In an exchange at a party, Lord Howe expresses concern for Aurora and backs a mutual friend’s proposal to her by referring to the Parable of the Tares. In that parable, an enemy sows weeds in a farmer’s field. Rather than root everything up and risk damaging the wheat, the farmer waits for it all to grow and will sort it then, as the evil will eventually be sorted from the righteous among men. Howe believes Aurora is ignoring the parable’s meaning by prioritizing her pure artistic life, making her poorer than those who compromise just as the woman whose apron holds pure wheat is poorer than the farmer with both wheat and tare.
“I mean you, you,” he answered with some fire.
'A happy life means prudent compromise;
The tare runs through the farmer's garnered sheaves;
But though the gleaner's apron holds pure wheat,
We count her poorer. Tare with wheat, we cry,
And good with drawbacks. You, you love your art,
And, certain of vocation, set your soul
On utterance. Only, . . in this world we have made,
(They say God made it first, but, if He did,
'Twas so long since, . . and, since, we have spoiled it so,
He scarce would know it, if He looked this way . . .
It is hard to stand for art,
Unless some golden tripod from the sea
Be fished up, by Apollo's divine chance,
To throne such feet as yours, my prophetess,
At Delphi. Think, — the god comes down as fierce
As twenty bloodhounds! shakes you, strangles you,
Until the oracular shriek shall ooze in froth!
At best it's not all ease, — at worst too hard:
A place to stand on is a 'vantage gained,
And here's your tripod. To be plain, dear friend,
You're poor, except in what you richly give;
You labour for your own bread painfully,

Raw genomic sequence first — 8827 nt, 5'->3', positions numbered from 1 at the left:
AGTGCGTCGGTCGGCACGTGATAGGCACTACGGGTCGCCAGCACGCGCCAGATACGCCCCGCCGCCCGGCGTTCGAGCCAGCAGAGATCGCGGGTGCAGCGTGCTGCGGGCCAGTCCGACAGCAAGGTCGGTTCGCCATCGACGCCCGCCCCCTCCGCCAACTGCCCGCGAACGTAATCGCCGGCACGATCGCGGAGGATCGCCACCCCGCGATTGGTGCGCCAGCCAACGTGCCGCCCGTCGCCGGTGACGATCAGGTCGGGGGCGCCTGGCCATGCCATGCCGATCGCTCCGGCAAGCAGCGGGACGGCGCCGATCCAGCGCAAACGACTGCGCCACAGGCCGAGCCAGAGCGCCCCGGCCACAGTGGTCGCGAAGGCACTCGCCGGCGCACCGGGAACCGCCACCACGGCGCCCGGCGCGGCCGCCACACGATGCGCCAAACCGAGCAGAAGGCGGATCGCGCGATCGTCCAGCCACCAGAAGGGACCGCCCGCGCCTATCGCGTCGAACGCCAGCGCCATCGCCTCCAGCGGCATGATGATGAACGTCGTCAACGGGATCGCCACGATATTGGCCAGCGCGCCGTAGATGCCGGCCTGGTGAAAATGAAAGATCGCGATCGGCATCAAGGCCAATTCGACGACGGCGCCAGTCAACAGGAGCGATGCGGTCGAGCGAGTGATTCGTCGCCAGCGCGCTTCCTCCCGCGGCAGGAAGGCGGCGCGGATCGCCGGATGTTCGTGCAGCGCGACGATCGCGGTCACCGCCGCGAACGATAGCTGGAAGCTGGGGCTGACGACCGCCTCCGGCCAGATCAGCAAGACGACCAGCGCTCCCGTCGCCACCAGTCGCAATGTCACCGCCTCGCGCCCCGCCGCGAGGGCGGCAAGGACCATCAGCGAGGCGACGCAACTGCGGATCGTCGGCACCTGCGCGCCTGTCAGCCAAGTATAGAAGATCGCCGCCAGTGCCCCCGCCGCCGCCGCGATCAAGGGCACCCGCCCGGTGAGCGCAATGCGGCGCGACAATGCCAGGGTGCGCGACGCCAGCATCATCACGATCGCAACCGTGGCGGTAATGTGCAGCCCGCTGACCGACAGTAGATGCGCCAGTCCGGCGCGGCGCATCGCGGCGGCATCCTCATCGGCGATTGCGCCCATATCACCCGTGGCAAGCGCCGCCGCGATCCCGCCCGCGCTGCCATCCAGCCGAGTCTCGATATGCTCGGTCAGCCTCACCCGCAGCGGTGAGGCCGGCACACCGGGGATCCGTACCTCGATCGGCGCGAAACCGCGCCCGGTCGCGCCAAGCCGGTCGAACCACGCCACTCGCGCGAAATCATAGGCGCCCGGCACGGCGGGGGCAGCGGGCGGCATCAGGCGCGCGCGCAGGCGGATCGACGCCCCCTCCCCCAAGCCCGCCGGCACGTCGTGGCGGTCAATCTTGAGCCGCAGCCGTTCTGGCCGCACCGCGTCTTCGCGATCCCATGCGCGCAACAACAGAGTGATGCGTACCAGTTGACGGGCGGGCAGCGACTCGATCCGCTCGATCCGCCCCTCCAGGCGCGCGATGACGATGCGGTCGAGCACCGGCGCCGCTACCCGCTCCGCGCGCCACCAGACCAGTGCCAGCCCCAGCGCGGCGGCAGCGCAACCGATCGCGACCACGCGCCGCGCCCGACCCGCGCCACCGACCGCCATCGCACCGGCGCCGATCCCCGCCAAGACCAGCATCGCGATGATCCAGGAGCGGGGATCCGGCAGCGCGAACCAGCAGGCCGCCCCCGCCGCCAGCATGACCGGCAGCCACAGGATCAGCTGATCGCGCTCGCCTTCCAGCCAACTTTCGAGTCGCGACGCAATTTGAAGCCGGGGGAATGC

Or ere you pour our wine. For art's sake, pause.'
After extending the metaphor to God’s spoiled world, much like the farmer’s infiltrated crop, Howe switches to classical references. Aurora is the Delphic oracle inspired by Apollo, an unsubtle nod to her poetry. Howe thinks it best to have stability from something other than poetry, even if it means accepting the tares with the wheat.
1. How apt is Howe’s application of the Parable of the Tares? Does extending it to Aurora’s poetic life stretch its meaning?
2. What does Browning hope to accomplish with this argument against a life of pure art? Although Aurora is more often her mouthpiece, might she partially sympathize with Howe, or is he a negative voice for Aurora to overcome?
3. The oracle at Delphi is often portrayed as mad, cryptic and tormented, holding an unenviable job. Does this line up with the poetic life as Aurora leads it?
4, The Parable of the Tares — taking caution where one knows there are evil people in order not to lose the good ones still present — seems to more closely fit Romney’s work among the poor, where he cares for virtuous people like Marian in addition to those he cannot redeem. So why would Browning bring it up in the context of Aurora’s lifestyle instead?
Last modified 25 March 2011